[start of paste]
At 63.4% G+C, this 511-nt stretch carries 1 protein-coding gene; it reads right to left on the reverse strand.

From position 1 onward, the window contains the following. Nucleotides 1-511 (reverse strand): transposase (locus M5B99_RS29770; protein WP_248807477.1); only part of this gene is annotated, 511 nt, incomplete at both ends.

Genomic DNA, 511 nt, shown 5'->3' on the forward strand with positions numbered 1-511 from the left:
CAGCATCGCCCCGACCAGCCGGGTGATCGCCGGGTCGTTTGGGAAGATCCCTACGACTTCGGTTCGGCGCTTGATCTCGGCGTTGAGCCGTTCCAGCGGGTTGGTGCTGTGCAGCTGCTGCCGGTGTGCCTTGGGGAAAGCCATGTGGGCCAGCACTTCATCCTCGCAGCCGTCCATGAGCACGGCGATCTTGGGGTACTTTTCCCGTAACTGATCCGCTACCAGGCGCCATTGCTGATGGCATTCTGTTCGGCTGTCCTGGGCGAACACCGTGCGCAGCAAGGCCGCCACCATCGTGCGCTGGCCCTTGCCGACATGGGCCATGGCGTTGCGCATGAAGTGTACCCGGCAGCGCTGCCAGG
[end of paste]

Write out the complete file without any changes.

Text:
At 63.4% G+C, this 511-nt stretch carries 1 protein-coding gene; it reads right to left on the reverse strand.

From position 1 onward, the window contains the following. Nucleotides 1-511 (reverse strand): transposase (locus M5B99_RS29770; protein WP_248807477.1); only part of this gene is annotated, 511 nt, incomplete at both ends.

Genomic DNA, 511 nt, shown 5'->3' on the forward strand with positions numbered 1-511 from the left:
CAGCATCGCCCCGACCAGCCGGGTGATCGCCGGGTCGTTTGGGAAGATCCCTACGACTTCGGTTCGGCGCTTGATCTCGGCGTTGAGCCGTTCCAGCGGGTTGGTGCTGTGCAGCTGCTGCCGGTGTGCCTTGGGGAAAGCCATGTGGGCCAGCACTTCATCCTCGCAGCCGTCCATGAGCACGGCGATCTTGGGGTACTTTTCCCGTAACTGATCCGCTACCAGGCGCCATTGCTGATGGCATTCTGTTCGGCTGTCCTGGGCGAACACCGTGCGCAGCAAGGCCGCCACCATCGTGCGCTGGCCCTTGCCGACATGGGCCATGGCGTTGCGCATGAAGTGTACCCGGCAGCGCTGCCAGG